Principal Investigators: Thomas Eissenberg
Funding Mechanism: National Institutes of Health - Grant
ID number: 3P50DA036105-05S1
Award Date: 8/17/2017
Institution: Virginia Commonwealth University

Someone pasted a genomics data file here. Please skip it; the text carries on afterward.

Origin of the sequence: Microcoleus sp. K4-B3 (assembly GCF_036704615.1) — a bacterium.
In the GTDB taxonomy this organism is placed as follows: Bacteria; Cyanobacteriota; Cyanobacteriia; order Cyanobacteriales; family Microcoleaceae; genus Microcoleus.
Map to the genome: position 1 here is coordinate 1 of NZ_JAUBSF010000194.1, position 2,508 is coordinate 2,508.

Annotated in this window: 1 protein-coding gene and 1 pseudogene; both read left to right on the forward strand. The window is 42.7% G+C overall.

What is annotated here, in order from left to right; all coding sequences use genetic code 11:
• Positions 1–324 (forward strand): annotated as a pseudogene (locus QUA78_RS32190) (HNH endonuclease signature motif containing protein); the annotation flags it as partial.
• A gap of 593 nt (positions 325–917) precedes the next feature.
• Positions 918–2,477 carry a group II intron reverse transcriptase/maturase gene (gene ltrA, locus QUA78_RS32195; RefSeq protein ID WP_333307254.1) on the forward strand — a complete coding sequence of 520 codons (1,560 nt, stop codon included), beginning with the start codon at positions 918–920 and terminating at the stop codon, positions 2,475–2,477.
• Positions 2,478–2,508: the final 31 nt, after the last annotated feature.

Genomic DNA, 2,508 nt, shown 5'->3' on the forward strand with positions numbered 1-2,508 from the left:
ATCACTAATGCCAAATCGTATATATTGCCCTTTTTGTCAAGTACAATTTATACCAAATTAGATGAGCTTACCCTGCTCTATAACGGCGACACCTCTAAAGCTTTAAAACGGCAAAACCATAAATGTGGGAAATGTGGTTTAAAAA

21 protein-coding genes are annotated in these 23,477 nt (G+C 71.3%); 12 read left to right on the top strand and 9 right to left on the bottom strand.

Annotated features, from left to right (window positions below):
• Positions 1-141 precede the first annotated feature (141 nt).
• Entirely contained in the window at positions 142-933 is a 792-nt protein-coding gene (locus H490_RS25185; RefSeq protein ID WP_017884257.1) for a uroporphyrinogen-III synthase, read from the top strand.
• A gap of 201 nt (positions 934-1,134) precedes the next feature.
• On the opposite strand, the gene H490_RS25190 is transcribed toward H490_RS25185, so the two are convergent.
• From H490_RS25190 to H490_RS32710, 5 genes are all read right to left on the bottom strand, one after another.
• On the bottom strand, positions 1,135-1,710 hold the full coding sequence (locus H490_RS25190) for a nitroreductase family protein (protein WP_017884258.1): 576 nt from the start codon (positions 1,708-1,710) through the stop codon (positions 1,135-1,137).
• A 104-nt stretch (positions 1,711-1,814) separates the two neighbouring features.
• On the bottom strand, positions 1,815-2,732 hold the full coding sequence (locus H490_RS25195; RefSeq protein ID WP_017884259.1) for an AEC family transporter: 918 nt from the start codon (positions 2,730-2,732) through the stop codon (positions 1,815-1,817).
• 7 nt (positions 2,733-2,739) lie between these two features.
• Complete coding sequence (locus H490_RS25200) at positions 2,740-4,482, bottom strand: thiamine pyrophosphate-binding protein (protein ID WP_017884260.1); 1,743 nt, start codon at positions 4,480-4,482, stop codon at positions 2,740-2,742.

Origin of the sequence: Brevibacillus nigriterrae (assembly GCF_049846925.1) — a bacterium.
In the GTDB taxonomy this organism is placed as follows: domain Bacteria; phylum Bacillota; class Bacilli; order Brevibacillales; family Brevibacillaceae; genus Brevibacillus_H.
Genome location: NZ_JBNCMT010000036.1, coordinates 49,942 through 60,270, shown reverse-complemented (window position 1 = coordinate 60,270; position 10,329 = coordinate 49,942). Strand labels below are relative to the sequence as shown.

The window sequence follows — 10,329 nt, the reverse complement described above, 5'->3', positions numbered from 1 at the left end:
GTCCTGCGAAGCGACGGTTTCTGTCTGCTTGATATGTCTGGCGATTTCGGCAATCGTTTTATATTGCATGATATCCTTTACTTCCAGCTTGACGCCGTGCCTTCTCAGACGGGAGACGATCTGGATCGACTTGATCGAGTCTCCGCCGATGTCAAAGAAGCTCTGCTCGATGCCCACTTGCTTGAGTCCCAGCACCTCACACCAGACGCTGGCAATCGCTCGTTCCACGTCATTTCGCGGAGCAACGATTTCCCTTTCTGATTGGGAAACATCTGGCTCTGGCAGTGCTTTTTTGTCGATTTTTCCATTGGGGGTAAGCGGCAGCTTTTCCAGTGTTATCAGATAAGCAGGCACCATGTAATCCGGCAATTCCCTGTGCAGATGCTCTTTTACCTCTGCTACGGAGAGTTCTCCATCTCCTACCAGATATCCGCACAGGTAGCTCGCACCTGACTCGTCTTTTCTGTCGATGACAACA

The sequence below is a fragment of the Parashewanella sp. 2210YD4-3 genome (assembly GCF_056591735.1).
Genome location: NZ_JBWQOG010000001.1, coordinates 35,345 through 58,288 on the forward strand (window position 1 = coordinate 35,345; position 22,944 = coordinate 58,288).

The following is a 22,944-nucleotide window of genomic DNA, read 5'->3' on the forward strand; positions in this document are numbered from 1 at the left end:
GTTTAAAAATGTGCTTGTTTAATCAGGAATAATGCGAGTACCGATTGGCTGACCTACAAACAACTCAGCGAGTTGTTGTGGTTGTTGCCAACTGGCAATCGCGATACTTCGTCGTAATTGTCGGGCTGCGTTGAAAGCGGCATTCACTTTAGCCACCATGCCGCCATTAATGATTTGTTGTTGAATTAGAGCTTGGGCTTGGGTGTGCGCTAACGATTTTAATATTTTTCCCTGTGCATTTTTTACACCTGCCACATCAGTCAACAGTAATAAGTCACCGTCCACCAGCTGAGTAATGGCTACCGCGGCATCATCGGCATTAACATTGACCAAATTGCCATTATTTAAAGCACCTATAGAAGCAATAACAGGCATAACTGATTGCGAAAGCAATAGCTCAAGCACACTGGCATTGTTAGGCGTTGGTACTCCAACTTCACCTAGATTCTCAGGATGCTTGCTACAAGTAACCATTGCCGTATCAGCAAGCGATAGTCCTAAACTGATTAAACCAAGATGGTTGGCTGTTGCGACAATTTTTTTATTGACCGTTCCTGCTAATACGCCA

Flavor additives in e-cigarettes may play a role in e-cigarette initiation, dual use, and switching among young adult combustible tobacco product (cigarette/little cigar/cigarillo) smokers, but gaps remain in the availability of measurement tools that can assess how flavors influence e-cigarette use behaviors. The goal of this study is to develop a flavor outcome expectancies scale that can help quantify the role of flavors in e-cigarette trajectories among young adult cigarette and/or little cigar/cigarillo smokers. This study builds on five previously-completed concept mapping studies that yielded more than 100 user-generated statements that describe positive and negative flavor experiences. Study aims are: (1) to use the statements to develop items for the flavor outcome expectancies scale; (2) to establish the content validity of the scale and test the scale items using cognitive interviews; and (3) to pilot test the scale, examine the internal consistency and factor structure, and investigate the concurrent and construct validity of the scale. First, researchers will reduce and revise relevant concept mapping statements and obtain feedback from an expert panel on the content validity and structure of the items. Next, researchers will conduct cognitive interviews (n=10) and focus groups (n=24) among young adult cigarette and/or little cigar/cigarillo smokers ages 18-35 to examine their understanding of the items. Finally, researchers will recruit smokers who have never used e-cigarettes (n=140) and smokers who currently use e-cigarettes (n=140) to complete an online survey that will allow the researchers to examine the structure of the scale and test its validity. This project will provide new information about the role of flavors in e-cigarette initiation, dual use, and switching by young adult smokers.